Still, I believe it does no harm in providing an empty constructor and setting the default values for the object... or even do nothing.

Regards
Ankit Garg
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Joined: Aug 03, 2008
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  17

Himanshu, if you see the Java IO API, most of the classes used for reading and writing don't have any default constructor. This is because you don't want to create a FileWriter for example, that doesn't point to a file. Also there can't be any default value for the file to which the FileWriter points. So it can't be said that providing a default no-arg constructor is always a good option. It depends on the purpose of the class. If someone is using your class where there is a chance of a run-time exception due to this (like while using reflection), then its the fault of the person who is using your class. Anyone who's using your class or API, must know the use of your classes and what constructor and methods your class provides...
Himanshu Kansal
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Posts: 257
In that case too it would still have been better to have a single object of the writer and use to for a particular file at a moment. For multiple files, the object would remain the same. This can be done with an empty constructor if we have one. Now without an empty constructor... we have to jump b/w references.

The user need not always know what is the structure of my API or what is the API spec. Users can be end/naive users too and not only developers. For making completely generic applications we cannot take this risk of forgetting an empty constructor.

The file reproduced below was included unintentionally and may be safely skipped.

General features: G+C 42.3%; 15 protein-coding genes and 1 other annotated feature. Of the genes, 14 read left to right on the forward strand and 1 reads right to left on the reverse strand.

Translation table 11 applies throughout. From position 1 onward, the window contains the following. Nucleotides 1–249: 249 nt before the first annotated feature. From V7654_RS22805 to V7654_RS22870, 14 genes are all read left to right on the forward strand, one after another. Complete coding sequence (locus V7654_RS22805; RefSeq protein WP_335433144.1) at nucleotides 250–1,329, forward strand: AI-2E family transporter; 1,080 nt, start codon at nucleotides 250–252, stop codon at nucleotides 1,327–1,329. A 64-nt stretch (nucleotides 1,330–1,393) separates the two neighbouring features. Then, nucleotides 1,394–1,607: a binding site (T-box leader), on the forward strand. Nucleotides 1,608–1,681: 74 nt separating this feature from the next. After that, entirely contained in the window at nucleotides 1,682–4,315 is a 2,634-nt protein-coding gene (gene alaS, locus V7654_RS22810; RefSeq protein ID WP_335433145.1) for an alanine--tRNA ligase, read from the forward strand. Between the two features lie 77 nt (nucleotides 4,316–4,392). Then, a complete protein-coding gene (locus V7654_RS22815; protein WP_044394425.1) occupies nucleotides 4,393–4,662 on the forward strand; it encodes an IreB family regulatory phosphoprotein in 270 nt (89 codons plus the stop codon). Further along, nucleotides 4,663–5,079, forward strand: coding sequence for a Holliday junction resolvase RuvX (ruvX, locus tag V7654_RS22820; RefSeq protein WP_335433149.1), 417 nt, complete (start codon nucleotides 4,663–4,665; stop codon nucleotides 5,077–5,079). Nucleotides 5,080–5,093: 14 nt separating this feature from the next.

There are a lot of things in the language that need not be there. Take a big example of Interfaces. We can do without them but that would lead to some cumbersome coding. Just to make our lives more streamlined and standardized we got Interfaces.

Just because Sun said or did not say something about Java does not make or prevent it from being a good practice/standard. To err is human and they could have made mistakes.

Regards
Vinayagar Karpagam
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Joined: Apr 09, 2006
Posts: 72
I'm also not well aware of why putting a default constructor for a bean is a good practice. And I dont know if one such standard exists.
But in some real-time scenarios, a default constructor is absolutely necessary.

For e.g., in case there is a Serializable class which extends a non-serializable class,
the non-serializable parent class must have an empty constructor without which a run-time exception will be thrown during the de-serialization.

But if there is one such practice defined as a standard, it could well relate to the above scenario
since as a bean, it is better to be serializable than not.
Ankit Garg
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Joined: Aug 03, 2008
Posts: 9293
    
  17

Himanshu Kansal wrote:In that case too it would still have been better to have a single object of the writer and use to for a particular file at a moment. For multiple files, the object would remain the same. This can be done with an empty constructor if we have one. Now without an empty constructor... we have to jump b/w references.

The user need not always know what is the structure of my API or what is the API spec. Users can be end/naive users too and not only developers. For making completely generic applications we cannot take this risk of forgetting an empty constructor.


First of all I don't understand what you are trying to say as the user of your API being end user and not a developer. How will an end user call the constructor of your class?? And if someone doesn't know the structure of your API, how will they use it. How will anyone call a method on your class if he/she doesn't know what methods are available. You want to create an empty constructor for users who don't know what constructors are available in your class. But if they don't know about the constructors available, then the class is useless to them because they don't know what the class is for and what they can use with the class.